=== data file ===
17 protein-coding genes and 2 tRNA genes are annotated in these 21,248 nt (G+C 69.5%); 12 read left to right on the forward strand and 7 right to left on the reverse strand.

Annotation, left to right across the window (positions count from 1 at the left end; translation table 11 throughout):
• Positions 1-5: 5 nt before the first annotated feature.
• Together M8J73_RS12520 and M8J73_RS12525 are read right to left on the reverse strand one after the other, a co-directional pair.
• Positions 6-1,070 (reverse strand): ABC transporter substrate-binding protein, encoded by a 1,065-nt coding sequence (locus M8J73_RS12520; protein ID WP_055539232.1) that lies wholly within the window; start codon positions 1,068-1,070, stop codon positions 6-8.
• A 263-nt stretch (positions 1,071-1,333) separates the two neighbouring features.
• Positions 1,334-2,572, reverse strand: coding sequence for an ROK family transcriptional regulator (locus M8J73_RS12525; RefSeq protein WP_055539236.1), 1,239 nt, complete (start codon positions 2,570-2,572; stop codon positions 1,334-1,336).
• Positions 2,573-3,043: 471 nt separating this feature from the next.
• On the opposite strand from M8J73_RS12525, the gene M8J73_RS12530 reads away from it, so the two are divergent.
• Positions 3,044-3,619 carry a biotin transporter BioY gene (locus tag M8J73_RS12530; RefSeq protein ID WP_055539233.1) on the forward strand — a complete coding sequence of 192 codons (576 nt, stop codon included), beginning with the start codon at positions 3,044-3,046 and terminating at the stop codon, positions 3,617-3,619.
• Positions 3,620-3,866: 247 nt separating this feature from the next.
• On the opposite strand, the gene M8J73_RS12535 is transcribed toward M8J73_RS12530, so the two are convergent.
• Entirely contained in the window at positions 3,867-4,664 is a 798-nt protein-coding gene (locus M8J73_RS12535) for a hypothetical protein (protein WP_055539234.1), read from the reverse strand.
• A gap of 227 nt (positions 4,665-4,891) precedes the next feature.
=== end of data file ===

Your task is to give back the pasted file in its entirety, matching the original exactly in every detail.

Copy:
17 protein-coding genes and 2 tRNA genes are annotated in these 21,248 nt (G+C 69.5%); 12 read left to right on the forward strand and 7 right to left on the reverse strand.

Annotation, left to right across the window (positions count from 1 at the left end; translation table 11 throughout):
• Positions 1-5: 5 nt before the first annotated feature.
• Together M8J73_RS12520 and M8J73_RS12525 are read right to left on the reverse strand one after the other, a co-directional pair.
• Positions 6-1,070 (reverse strand): ABC transporter substrate-binding protein, encoded by a 1,065-nt coding sequence (locus M8J73_RS12520; protein ID WP_055539232.1) that lies wholly within the window; start codon positions 1,068-1,070, stop codon positions 6-8.
• A 263-nt stretch (positions 1,071-1,333) separates the two neighbouring features.
• Positions 1,334-2,572, reverse strand: coding sequence for an ROK family transcriptional regulator (locus M8J73_RS12525; RefSeq protein WP_055539236.1), 1,239 nt, complete (start codon positions 2,570-2,572; stop codon positions 1,334-1,336).
• Positions 2,573-3,043: 471 nt separating this feature from the next.
• On the opposite strand from M8J73_RS12525, the gene M8J73_RS12530 reads away from it, so the two are divergent.
• Positions 3,044-3,619 carry a biotin transporter BioY gene (locus tag M8J73_RS12530; RefSeq protein ID WP_055539233.1) on the forward strand — a complete coding sequence of 192 codons (576 nt, stop codon included), beginning with the start codon at positions 3,044-3,046 and terminating at the stop codon, positions 3,617-3,619.
• Positions 3,620-3,866: 247 nt separating this feature from the next.
• On the opposite strand, the gene M8J73_RS12535 is transcribed toward M8J73_RS12530, so the two are convergent.
• Entirely contained in the window at positions 3,867-4,664 is a 798-nt protein-coding gene (locus M8J73_RS12535) for a hypothetical protein (protein WP_055539234.1), read from the reverse strand.
• A gap of 227 nt (positions 4,665-4,891) precedes the next feature.